FORT WAYNE, Ind. (ADAMS) – Mayor Tom Henry announced the City of Fort Wayne will file a public nuisance lawsuit against opioid distributors in an effort to hold accountable the companies responsible for bringing opiates into the community and making the opioid epidemic possible.
According to the Mayor’s office, the city has hired Taft Stettinius & Hollister LLP based in Indianapolis as lead counsel. The law firm has experience and expertise in high profile cases both for and against large corporations.
The lawsuit is against the country’s three largest wholesale drug distributors – Amerisource Bergen, Cardinal Health and McKesson Corporation. The three companies, with combined annual revenues of $400 billion and profits in the billions of dollars, together control more than 80 percent of the market for prescription opioids.
Mayor Henry was joined at Monday’s announcement by Fort Wayne-Allen County Health Commissioner Dr. Deborah McMahan, Fort Wayne Police Chief Steve Reed, Fort Wayne Fire Chief Eric Lahey, and several partner agencies working to address the opioid crisis.
“Public health and public safety are critical components to ensuring Fort Wayne is a viable and sustainable community,” said Mayor Henry. “It’s our duty to serve and protect the public. Today’s action demonstrates our ongoing commitment to doing all we can to reduce the negative impact that drugs are having on individuals, families, healthcare, law enforcement and the judicial system.”
“The negative impact of the national drug crisis can be felt in our cities and our homes. The social, emotional and economic impact has been profound on families, in the workplace, in our healthcare systems and in our safety net agencies. To build the infrastructure necessary to provide family and community access to the resources necessary to combat this crisis requires innovative ideas and the ability to allocate resources based on the individual communities’ needs,” said Dr. McMahan. “The ground-breaking lawsuit filed by the Mayor against companies that have allegedly exacerbated the opioid crisis is our opportunity to bring much needed funds back to our community to appropriate in the best evidenced methods and bring resolution to this crisis.”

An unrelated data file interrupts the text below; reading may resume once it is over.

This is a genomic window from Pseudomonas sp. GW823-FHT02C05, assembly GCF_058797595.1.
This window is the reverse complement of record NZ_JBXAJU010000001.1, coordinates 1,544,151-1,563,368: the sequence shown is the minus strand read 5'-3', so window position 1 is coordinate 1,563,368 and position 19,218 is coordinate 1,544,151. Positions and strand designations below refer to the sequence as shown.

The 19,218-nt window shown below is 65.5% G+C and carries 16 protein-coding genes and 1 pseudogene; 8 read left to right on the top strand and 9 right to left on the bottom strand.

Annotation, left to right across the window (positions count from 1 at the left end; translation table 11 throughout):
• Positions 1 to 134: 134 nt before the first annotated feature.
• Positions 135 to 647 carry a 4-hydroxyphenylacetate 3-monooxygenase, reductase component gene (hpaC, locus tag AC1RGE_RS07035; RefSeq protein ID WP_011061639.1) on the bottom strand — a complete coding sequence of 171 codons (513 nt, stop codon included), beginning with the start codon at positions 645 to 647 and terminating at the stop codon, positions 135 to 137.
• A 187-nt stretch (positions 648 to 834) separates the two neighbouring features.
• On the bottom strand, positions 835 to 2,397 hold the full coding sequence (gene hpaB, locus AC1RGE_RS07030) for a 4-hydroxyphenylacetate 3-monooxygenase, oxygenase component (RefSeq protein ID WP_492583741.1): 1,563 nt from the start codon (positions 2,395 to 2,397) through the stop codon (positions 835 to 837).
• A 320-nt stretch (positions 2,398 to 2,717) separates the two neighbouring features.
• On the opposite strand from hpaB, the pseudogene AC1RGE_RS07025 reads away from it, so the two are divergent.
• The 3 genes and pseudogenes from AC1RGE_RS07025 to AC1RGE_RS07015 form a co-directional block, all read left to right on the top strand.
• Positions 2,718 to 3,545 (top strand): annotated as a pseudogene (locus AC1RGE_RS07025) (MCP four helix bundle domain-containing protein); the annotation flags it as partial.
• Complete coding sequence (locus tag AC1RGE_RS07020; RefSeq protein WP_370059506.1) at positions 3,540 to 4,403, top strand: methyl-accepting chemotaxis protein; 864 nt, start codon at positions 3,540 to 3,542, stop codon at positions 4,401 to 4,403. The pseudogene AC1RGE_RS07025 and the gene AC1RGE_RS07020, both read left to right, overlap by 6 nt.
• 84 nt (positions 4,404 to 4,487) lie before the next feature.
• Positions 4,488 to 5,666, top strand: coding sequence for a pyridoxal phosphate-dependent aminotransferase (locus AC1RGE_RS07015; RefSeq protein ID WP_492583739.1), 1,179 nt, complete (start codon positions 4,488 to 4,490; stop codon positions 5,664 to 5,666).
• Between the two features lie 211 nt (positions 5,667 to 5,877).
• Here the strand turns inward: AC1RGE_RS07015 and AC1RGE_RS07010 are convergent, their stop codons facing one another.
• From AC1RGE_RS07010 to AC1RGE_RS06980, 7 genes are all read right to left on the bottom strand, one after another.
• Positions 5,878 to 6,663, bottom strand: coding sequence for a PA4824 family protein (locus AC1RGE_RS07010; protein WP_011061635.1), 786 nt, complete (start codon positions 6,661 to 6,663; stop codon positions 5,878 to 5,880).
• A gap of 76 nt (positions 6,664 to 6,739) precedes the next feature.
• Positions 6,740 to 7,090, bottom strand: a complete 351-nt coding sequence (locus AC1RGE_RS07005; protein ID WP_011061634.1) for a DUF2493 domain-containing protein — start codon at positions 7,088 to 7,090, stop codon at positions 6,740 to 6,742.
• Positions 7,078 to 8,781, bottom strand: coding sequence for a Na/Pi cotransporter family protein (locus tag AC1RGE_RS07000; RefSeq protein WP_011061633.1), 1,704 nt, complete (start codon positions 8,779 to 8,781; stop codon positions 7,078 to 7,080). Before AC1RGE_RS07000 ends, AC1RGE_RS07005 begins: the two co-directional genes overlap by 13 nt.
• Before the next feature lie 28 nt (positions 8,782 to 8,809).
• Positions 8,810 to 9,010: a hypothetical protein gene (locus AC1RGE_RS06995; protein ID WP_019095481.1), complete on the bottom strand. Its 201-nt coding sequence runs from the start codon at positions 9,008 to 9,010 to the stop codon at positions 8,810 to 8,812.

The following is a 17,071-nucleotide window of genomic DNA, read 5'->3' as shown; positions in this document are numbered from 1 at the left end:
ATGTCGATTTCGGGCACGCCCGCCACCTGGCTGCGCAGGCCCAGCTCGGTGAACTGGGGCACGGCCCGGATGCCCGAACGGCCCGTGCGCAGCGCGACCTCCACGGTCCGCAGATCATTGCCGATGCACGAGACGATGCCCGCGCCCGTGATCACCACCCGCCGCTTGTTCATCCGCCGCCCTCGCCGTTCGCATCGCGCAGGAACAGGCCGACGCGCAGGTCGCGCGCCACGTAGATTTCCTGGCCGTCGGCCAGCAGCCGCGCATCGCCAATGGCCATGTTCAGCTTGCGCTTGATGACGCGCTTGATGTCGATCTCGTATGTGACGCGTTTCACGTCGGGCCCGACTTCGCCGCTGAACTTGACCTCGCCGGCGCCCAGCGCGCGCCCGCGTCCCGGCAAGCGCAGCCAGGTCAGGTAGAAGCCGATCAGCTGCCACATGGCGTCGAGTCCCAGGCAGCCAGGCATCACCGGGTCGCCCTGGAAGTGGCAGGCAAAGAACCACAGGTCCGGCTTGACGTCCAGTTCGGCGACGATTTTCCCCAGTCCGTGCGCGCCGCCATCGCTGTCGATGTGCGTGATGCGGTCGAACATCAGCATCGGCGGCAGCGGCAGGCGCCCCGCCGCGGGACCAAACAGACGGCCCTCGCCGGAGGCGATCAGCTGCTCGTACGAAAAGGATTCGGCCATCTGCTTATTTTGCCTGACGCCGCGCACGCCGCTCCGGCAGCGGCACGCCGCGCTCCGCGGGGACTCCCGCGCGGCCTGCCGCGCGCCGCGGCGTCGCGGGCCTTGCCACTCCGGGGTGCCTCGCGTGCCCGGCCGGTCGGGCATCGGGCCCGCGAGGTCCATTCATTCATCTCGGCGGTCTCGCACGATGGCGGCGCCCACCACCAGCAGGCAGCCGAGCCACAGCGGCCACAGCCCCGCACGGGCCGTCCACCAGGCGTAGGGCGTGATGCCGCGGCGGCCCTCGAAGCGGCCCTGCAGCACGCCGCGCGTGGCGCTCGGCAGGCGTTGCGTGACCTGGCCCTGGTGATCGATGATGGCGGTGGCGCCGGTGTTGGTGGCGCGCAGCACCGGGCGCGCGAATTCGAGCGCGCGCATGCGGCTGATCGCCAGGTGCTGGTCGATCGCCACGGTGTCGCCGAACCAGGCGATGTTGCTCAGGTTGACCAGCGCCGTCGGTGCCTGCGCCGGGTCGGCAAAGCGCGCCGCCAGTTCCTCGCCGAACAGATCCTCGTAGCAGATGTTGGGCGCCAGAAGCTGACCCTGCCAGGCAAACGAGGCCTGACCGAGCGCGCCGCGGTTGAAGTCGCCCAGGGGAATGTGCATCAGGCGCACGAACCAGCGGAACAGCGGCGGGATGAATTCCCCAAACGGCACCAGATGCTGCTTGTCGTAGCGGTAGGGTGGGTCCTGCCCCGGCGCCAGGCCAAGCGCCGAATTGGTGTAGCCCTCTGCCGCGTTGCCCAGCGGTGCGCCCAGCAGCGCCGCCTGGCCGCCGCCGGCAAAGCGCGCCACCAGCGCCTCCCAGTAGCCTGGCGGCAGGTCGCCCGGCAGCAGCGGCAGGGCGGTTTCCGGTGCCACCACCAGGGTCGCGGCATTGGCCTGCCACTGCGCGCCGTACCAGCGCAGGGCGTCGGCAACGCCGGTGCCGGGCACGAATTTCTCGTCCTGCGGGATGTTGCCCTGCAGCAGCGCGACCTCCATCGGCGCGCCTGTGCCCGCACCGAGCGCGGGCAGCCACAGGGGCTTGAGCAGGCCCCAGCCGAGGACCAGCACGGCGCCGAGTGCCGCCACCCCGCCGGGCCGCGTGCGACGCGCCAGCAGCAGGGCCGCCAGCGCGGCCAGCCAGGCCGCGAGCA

Highlights of opioid statistics from the Fort Wayne Police Department for January 1-December 1, 2017:
*94 overdose deaths with 50 pending
*1,130 overdose runs (98 in November alone)
*512 patients received Narcan/Naloxone (FWPD, FWFD, TRAA)
*Low-end estimate of approximately $90,000 in man-hours alone (no equipment, fuel, etc.) in responding to overdose calls so far this year
The release says that in addition to taking legal action, the City, Fort Wayne-Allen County Department of Health and partner agencies will continue efforts to fight the opioid epidemic through proactive rehabilitation and prevention programs.
Funds recovered through a successful lawsuit would be used to assist the community in maximizing resources in overcoming the opioid epidemic through education, treatment and law enforcement initiatives.